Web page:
The annual Heart of West Michigan United Way campaign is driving to the finish line for $16.6 million for local non-profit organizations, groups that surely will need the funding as more bleak economic reports are issued across the country. Business leaders in the metropolitan area are tight-lipped about money, but never tight-fisted. Such is a measure of regional strength.
Grand Rapids Business Journal this week expounds upon the generosity of the community in the Focus Section, and includes a roster of generally little known foundations pouring profits into efforts to maintain the quality of life underpinning continued community growth. Some say it is a reflection of religious values, some say it reflects the commitment of locally owned businesses appreciative of their local customers, some say it’s just good business to reinvest in the community.
Whatever the reason, the number and sometimes amounts of the “gifts” are extraordinary by most community standards. It is mirrored by generosity of residents who also give hundreds of hours of time and talent to non-profit endeavors and by corporate newcomers who dare not show up empty handed. Huntington Bank is noted in a report of its organization of a charity night at RiverTown Crossings Mall, which will benefit more than 70 big and little non-profit groups.
Incredibly, it also is mirrored by the agencies themselves. United Way President Michael Brennan said the annual campaign halted for 10 days, just after it kicked off its crucial mission, to aid the victims of the Sept. 11 terrorist attacks. West Michigan United Way did what needed to be done, even as Brennan acknowledges it likely has cost the conducting agency, though the campaign was extended by 10 days this year. The worst year in the recorded history of area office furniture manufacturers — like that of auto suppliers — and the ripple effect of layoffs already was certain to have curbed donations this year. Brennan said 80 percent of campaign contributions come from the workplace. Catholic Human Development Outreach cancelled this year’s “Soup’s On For All” — which raises $100,000 — in light of the terrorist attacks and providing related relief efforts.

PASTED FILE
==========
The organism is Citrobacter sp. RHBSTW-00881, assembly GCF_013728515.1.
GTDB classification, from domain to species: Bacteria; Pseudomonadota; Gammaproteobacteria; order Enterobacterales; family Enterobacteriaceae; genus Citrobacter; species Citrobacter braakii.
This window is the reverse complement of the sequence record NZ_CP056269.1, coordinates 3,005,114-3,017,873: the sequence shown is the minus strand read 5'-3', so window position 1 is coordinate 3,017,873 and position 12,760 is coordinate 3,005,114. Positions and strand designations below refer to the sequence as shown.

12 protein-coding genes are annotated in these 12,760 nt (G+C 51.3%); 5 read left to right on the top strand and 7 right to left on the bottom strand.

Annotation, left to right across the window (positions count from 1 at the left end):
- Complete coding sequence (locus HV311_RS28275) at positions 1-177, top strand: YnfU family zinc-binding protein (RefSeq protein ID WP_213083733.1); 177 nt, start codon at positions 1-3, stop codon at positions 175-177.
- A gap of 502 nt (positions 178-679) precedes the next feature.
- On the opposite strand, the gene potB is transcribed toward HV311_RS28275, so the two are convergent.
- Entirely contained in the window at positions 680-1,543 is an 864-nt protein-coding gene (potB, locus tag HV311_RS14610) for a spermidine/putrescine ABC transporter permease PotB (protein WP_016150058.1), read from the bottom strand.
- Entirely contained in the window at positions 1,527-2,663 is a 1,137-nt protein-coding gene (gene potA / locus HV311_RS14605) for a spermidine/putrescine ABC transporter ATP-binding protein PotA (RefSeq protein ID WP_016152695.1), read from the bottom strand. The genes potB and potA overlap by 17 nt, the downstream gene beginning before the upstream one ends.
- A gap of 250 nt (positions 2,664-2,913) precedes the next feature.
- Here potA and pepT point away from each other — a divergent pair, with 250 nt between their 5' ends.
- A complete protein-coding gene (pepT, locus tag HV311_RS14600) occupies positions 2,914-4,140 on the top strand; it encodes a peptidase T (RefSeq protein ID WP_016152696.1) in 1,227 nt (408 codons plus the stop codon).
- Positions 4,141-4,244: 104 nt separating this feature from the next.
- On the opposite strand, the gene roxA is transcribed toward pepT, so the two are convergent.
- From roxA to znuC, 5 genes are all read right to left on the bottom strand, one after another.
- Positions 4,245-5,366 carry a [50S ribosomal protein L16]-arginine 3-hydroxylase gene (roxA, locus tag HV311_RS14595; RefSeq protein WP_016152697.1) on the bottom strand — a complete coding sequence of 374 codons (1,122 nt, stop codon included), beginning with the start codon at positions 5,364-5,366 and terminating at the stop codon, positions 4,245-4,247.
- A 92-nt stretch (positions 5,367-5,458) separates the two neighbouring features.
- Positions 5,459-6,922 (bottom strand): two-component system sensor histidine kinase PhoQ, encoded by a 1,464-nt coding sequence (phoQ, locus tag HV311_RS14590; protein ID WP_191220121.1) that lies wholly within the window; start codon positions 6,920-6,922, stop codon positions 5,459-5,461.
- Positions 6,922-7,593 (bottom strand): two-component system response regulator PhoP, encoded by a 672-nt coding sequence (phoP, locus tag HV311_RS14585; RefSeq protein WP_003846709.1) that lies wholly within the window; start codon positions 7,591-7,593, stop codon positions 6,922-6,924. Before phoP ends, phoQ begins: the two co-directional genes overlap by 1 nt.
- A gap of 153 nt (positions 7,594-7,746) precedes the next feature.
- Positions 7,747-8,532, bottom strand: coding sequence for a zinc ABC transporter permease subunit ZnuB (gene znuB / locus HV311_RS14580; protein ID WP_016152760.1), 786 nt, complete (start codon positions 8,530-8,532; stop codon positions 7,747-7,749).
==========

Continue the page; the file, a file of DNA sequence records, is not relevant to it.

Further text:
In past times of a downturn business has provided “in-kind” contributions and assisted community-based programs by organizing willing volunteers from their ranks. Grand Rapids Public Schools Superintendent Patricia Newby has said the school mentoring program would not have been successful, for instance, without the help of Steelcase employees.
Even as the United Way concludes the annual campaign, it is important to note that it does not signal the close of giving in this community. And for that, the metro area can count its blessings.